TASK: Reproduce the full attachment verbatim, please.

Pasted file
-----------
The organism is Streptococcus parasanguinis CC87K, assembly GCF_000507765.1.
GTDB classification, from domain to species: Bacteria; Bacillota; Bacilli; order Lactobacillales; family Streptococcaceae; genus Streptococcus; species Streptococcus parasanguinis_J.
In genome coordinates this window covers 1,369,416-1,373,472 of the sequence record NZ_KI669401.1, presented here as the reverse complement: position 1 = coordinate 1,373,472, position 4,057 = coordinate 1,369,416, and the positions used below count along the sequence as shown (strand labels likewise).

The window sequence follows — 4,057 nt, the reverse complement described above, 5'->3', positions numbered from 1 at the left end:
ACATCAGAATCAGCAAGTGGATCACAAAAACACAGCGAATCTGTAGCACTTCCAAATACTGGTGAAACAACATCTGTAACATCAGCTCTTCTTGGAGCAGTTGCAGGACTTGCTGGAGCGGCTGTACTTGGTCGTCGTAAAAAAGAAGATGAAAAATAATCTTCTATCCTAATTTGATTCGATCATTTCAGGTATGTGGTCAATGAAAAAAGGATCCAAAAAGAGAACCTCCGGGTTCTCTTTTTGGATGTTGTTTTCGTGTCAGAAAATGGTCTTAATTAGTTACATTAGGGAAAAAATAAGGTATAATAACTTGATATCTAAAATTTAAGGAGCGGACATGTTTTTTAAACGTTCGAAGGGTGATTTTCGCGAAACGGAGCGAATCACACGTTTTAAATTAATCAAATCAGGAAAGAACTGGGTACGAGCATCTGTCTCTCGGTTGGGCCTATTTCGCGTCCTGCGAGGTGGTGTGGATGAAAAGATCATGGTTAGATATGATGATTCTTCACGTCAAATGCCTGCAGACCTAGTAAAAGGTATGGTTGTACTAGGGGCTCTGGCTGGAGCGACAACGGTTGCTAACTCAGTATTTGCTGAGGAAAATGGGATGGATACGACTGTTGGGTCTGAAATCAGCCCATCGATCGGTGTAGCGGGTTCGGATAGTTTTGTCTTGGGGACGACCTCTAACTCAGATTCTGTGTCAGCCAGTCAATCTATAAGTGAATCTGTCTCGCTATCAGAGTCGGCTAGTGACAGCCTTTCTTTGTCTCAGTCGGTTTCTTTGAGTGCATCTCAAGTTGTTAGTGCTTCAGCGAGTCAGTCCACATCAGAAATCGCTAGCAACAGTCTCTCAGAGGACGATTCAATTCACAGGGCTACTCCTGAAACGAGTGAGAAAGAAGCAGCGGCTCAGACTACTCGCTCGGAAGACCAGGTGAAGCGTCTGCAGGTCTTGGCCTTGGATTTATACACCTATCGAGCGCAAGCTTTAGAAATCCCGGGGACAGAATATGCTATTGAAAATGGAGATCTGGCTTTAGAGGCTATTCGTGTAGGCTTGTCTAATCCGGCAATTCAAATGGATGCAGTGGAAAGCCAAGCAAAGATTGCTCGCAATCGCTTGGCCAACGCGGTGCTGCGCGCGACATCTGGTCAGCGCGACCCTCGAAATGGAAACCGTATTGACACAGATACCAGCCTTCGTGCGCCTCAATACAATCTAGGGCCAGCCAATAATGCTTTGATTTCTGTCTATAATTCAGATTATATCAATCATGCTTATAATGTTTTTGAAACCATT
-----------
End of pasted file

The organism is Streptococcus parasanguinis CC87K, assembly GCF_000507765.1.
GTDB classification, from domain to species: Bacteria; Bacillota; Bacilli; order Lactobacillales; family Streptococcaceae; genus Streptococcus; species Streptococcus parasanguinis_J.
In genome coordinates this window covers 1,369,416-1,373,472 of the sequence record NZ_KI669401.1, presented here as the reverse complement: position 1 = coordinate 1,373,472, position 4,057 = coordinate 1,369,416, and the positions used below count along the sequence as shown (strand labels likewise).

The window sequence follows — 4,057 nt, the reverse complement described above, 5'->3', positions numbered from 1 at the left end:
ACATCAGAATCAGCAAGTGGATCACAAAAACACAGCGAATCTGTAGCACTTCCAAATACTGGTGAAACAACATCTGTAACATCAGCTCTTCTTGGAGCAGTTGCAGGACTTGCTGGAGCGGCTGTACTTGGTCGTCGTAAAAAAGAAGATGAAAAATAATCTTCTATCCTAATTTGATTCGATCATTTCAGGTATGTGGTCAATGAAAAAAGGATCCAAAAAGAGAACCTCCGGGTTCTCTTTTTGGATGTTGTTTTCGTGTCAGAAAATGGTCTTAATTAGTTACATTAGGGAAAAAATAAGGTATAATAACTTGATATCTAAAATTTAAGGAGCGGACATGTTTTTTAAACGTTCGAAGGGTGATTTTCGCGAAACGGAGCGAATCACACGTTTTAAATTAATCAAATCAGGAAAGAACTGGGTACGAGCATCTGTCTCTCGGTTGGGCCTATTTCGCGTCCTGCGAGGTGGTGTGGATGAAAAGATCATGGTTAGATATGATGATTCTTCACGTCAAATGCCTGCAGACCTAGTAAAAGGTATGGTTGTACTAGGGGCTCTGGCTGGAGCGACAACGGTTGCTAACTCAGTATTTGCTGAGGAAAATGGGATGGATACGACTGTTGGGTCTGAAATCAGCCCATCGATCGGTGTAGCGGGTTCGGATAGTTTTGTCTTGGGGACGACCTCTAACTCAGATTCTGTGTCAGCCAGTCAATCTATAAGTGAATCTGTCTCGCTATCAGAGTCGGCTAGTGACAGCCTTTCTTTGTCTCAGTCGGTTTCTTTGAGTGCATCTCAAGTTGTTAGTGCTTCAGCGAGTCAGTCCACATCAGAAATCGCTAGCAACAGTCTCTCAGAGGACGATTCAATTCACAGGGCTACTCCTGAAACGAGTGAGAAAGAAGCAGCGGCTCAGACTACTCGCTCGGAAGACCAGGTGAAGCGTCTGCAGGTCTTGGCCTTGGATTTATACACCTATCGAGCGCAAGCTTTAGAAATCCCGGGGACAGAATATGCTATTGAAAATGGAGATCTGGCTTTAGAGGCTATTCGTGTAGGCTTGTCTAATCCGGCAATTCAAATGGATGCAGTGGAAAGCCAAGCAAAGATTGCTCGCAATCGCTTGGCCAACGCGGTGCTGCGCGCGACATCTGGTCAGCGCGACCCTCGAAATGGAAACCGTATTGACACAGATACCAGCCTTCGTGCGCCTCAATACAATCTAGGGCCAGCCAATAATGCTTTGATTTCTGTCTATAATTCAGATTATATCAATCATGCTTATAATGTTTTTGAAACCATT